Users deal with increasing password burdens by writing them down
Incident Date: December 2004
Incident Location: USA
In interviews with several professionals about their password practices, Wall Street Journal writers Scott Thurm and Mylene Mangalindan verified the fears of many security professionals: people are writing down their passwords.
One example is Kate Prior, whose job involves monitoring drug trials. When she begins work each morning she must enter eight different passwords, each of which must have at least eight characters, and many require use of both letters and numbers. She must select new passwords every three months.
A sticky note listing her passwords and attached to her computer is the way Ms. Prior ensures that she doesn’t mistype a password. She acknowledges that information technology personnel at her employer yell at her, but prefers their irritation to the task of calling the help desk to reset a forgotten password.
Petri Darby, a marketing manager at a Houston law firm, also used the sticky note technique in the past. However, his stack of notes grew as the number of passwords increased. So, he changed to a new format of writing passwords on a piece of paper kept in his wallet. But over time his list passwords continued to grow and the paper became unreadable. Mr. Darby expressed frustration with his need to maintain the quantity of passwords now necessary to go about his professional and personal life.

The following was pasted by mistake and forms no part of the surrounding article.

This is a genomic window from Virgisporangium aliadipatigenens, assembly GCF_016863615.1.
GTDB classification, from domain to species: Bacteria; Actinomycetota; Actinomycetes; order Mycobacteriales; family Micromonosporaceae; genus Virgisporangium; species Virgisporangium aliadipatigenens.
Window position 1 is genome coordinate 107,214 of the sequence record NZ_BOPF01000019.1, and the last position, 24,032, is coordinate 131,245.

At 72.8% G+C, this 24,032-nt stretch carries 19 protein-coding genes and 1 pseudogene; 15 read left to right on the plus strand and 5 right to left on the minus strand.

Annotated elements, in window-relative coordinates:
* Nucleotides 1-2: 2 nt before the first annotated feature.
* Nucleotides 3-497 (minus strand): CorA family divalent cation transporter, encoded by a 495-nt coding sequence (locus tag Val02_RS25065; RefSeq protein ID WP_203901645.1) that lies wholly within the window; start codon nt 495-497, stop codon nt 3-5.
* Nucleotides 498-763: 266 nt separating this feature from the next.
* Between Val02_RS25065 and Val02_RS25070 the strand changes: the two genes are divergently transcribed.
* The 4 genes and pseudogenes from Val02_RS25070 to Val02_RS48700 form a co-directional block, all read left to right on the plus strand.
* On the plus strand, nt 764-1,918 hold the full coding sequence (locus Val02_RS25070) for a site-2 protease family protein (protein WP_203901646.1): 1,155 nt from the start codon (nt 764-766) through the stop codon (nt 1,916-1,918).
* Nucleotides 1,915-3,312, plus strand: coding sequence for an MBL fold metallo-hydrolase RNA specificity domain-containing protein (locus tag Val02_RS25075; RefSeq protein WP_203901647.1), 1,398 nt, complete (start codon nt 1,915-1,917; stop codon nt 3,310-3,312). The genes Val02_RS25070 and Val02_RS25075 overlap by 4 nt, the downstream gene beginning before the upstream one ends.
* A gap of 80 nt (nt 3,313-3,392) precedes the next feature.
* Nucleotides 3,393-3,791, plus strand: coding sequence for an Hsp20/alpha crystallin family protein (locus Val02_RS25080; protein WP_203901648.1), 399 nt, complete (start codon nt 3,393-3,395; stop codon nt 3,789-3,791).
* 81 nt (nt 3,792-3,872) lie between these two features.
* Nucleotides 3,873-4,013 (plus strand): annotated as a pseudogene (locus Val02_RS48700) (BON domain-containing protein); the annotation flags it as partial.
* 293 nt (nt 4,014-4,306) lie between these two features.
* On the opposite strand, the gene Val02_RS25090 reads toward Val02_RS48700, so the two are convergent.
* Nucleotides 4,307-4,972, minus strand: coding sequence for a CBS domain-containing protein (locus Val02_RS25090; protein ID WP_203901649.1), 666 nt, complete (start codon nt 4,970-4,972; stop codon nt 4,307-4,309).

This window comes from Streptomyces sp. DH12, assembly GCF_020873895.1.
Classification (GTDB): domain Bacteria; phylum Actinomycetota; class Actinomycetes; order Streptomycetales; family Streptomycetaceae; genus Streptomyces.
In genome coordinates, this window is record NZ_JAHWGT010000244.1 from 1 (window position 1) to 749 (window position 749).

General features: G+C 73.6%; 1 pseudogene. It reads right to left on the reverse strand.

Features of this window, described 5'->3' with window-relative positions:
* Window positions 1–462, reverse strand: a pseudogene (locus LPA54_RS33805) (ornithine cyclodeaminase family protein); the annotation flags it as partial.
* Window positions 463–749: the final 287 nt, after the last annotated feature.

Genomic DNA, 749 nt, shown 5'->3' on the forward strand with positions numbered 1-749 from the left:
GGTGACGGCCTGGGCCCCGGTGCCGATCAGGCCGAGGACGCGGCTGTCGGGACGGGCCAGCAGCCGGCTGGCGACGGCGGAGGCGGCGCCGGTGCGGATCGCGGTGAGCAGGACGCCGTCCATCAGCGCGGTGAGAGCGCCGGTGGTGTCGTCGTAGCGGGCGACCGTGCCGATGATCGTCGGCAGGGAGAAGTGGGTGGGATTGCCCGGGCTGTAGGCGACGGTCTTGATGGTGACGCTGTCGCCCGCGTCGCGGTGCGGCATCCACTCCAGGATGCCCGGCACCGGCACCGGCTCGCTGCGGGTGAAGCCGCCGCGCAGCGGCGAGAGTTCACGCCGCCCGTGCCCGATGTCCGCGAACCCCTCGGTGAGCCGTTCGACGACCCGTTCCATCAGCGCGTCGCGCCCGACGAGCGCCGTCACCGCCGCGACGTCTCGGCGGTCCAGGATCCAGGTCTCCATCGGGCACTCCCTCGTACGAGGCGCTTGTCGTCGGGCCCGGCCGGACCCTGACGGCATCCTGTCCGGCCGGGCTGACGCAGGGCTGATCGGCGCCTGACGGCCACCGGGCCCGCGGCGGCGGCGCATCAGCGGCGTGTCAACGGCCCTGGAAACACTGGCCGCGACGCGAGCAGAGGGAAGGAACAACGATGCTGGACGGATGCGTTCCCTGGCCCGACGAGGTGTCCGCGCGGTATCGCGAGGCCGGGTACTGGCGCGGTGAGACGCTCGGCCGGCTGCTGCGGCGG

Alex Ramsey, chief executive of LodeStar Universal, stores her roughly 75 passwords in a computer files named "Password". As a precaution, she also prints out a copy and hides it under her keyboard.
Candace Jenny, a Silicon Valley engineer, is another person who makes written lists for her passwords. She stores one copy on her computer and another in a notebook she keeps in an unlocked file cabinet.
Title: Increased Security Measures Create a Password Overload
Author: Scott Thurm, Mylene Mangalindan
Publication: The Wall Street Journal
Publication Location: USA
Publication URL: http://www.careerjournal.com/myc/officelife/20041214-thurm.html?cjpos=home_whatsnew_minor
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